Thursday, June 21, 2012

Crumbs of frugal wisdom

In the past few days, I've spotted a few interesting observations here and there on the frugal life—nothing I could work up into a proper long entry, but still worth sharing. So instead, I'm presenting them all in one entry as a sort of smorgasbord—a series of appetite-whetting ideas instead of a hearty main course.

1. The "Live Like a Mensch" blog (another blog devoted to frugal living, though rather more punctually updated than mine) has an amusing entry this week on "Things They Don't Teach You In School." Basically, it's about the application of Murphy's Law to frugality: e.g., whatever you save because it might come in useful won't, and whatever you throw away because it's just taking up space, you'll discover a use for next week.

2. Now that our garden is starting to produce stuff in earnest (last night's dinner was penne with chickpeas, fresh arugula, and sun-dried tomatoes, which struck me as a particularly Yuppie meal), I pulled my copy of Your Own Kitchen & Garden Sourcebook off the shelf to look for other interesting ways to use garden veggies. This is primarily a cookbook, but with an emphasis on sustainability and home-grown produce. I did find one recipe that looked intriguing (a way to make iced coffee by freezing the coffee in ice cube trays and then pouring warm milk over it), but of more interest to me was the quotation at the front, which came from The American Woman's Home, an 1869 volume by Catherine Beecher and Harriet Beecher Stowe (better known for her other contributions to literature and social discourse). It's about how the women's movement (at that time chiefly a suffrage movement) misses what they see as "the chief cause" of the "disabilities and sufferings" of women: the fact that "women's work" is denigrated by society. This they consider completely upside-down thinking, as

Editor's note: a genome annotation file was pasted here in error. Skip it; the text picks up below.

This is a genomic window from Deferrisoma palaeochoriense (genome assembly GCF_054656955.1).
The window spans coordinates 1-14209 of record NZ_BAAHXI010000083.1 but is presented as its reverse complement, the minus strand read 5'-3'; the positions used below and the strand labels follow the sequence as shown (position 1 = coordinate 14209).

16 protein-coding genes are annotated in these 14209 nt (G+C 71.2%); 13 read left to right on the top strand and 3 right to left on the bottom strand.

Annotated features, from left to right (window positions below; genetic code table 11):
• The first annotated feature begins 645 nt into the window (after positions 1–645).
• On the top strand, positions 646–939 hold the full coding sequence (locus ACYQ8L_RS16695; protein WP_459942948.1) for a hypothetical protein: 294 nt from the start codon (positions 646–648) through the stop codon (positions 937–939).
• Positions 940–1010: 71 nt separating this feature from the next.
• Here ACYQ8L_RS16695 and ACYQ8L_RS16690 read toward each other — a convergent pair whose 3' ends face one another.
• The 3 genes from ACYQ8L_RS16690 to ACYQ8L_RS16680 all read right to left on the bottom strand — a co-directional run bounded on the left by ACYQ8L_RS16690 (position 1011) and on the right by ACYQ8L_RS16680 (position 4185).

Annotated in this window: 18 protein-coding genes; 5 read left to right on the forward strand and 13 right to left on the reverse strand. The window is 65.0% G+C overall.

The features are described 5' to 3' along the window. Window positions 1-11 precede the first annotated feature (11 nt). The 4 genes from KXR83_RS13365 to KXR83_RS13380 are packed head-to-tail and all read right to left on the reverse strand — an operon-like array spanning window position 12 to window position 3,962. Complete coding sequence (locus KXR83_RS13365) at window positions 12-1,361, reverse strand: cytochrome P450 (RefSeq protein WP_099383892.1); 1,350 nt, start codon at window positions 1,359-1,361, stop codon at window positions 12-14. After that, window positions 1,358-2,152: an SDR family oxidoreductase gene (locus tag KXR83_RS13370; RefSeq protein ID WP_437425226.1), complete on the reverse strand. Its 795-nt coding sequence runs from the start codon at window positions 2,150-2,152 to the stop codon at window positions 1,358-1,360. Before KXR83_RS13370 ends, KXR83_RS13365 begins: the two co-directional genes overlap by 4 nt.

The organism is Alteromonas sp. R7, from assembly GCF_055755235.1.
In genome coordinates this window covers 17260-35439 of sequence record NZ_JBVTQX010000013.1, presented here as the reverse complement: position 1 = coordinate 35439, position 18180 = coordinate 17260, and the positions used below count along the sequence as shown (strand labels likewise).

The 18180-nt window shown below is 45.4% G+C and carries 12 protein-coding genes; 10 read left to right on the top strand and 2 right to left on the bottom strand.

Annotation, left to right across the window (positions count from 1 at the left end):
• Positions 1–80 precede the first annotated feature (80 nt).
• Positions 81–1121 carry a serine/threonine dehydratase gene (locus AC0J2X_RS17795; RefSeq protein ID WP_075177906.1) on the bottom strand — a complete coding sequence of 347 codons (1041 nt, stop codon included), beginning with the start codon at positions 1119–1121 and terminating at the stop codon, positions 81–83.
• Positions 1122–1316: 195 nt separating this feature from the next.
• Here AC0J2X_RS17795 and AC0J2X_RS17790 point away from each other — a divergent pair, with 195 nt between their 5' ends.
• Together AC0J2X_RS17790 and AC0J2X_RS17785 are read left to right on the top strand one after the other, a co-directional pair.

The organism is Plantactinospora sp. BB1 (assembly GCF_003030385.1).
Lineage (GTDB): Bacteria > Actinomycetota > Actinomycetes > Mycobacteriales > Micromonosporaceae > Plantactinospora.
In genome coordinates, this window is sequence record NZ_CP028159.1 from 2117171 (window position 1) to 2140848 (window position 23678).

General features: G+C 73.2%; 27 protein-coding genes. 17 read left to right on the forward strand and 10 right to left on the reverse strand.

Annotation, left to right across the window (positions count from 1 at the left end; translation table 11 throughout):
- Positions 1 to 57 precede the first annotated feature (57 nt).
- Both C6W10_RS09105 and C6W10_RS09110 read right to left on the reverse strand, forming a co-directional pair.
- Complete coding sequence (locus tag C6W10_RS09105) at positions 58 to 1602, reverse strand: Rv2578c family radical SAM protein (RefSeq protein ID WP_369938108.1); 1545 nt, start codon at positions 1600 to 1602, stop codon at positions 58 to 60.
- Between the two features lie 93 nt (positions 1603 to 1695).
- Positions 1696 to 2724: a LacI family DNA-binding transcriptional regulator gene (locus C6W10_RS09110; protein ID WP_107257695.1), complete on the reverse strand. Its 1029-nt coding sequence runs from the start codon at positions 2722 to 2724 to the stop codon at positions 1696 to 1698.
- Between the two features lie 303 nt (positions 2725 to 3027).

There are but a few things on which health and happiness depend, more than on the manner in which food is cooked. You may make houses enchantingly beautiful, hang them with pictures, have them clean and airy and convenient; but if the stomach is fed with sour bread and burnt meats, it will raise such rebellions that the eyes will see no beauty anywhere. The abundance of splendid material we have in America is in great contrast with the style of cooking most prevalent in our country. Considering that our resources are greater than those of any civilized people, our results are comparatively poorer.
It seems to me that this is even more true nowadays than it was in 1869. We have all this rich farmland, and our screwed-up system of agricultural subsidies means that we devote most of it to growing corn and soybeans, which we then grind up into processed products that we package in boxes for breakfast cereal, in single-serve foil packs for snacks, in bottles for beverages. Paying farmers to grow less healthful food doesn't seem like a sustainable plan. I'm sure there must be some good reason why we do it this way, but so far I haven't heard it.

3. The Dollar Stretcher site has a list of interesting tips on storage solutions for a small house. Some of the more intriguing ideas:
  • One person suggests converting your coat closet to a pantry. Yeah, but then where do you hang your coats? I thought the suggestion to add some pantry shelves in your broom closet was more reasonable.
  • Mount racks under your cabinets for storing flat items, like big platters and trays. Or use this space for hanging mugs.
  • Save the wooden boxes that clementines come in for storing personal items in the bathroom. (I haven't tried this, but I use one for storing all my seed packets in the basement.)
  • Eliminate "dead space" everywhere. Most cabinet shelves have more vertical space than you need, so add racks to make two tiers of shelving instead of one. Use sliding drawers to make better use of deep shelves. Hang shoes on the back of the bedroom door. Store stuff under beds, in ottomans, even in between wall studs. One contributor says, "If it's empty, fill it, [like the old milk can she uses for storing her plastic bags] and if it has a skirt, hide stuff under it."
  • Finally, since it's no use having it if you can't find it, keep a list on the inside of the cabinet door to remind yourself where everything is. (This is what we did with our canventory.)
This article hits on the key point of ecofrugality: waste not, want not. It may not be obvious at first how wasting space hurts you financially, but considering that the average cost of a kitchen remodel is estimated at 15 to 20 thousand dollars, making the most of the space you already have seems like a mighty wise use of resources.
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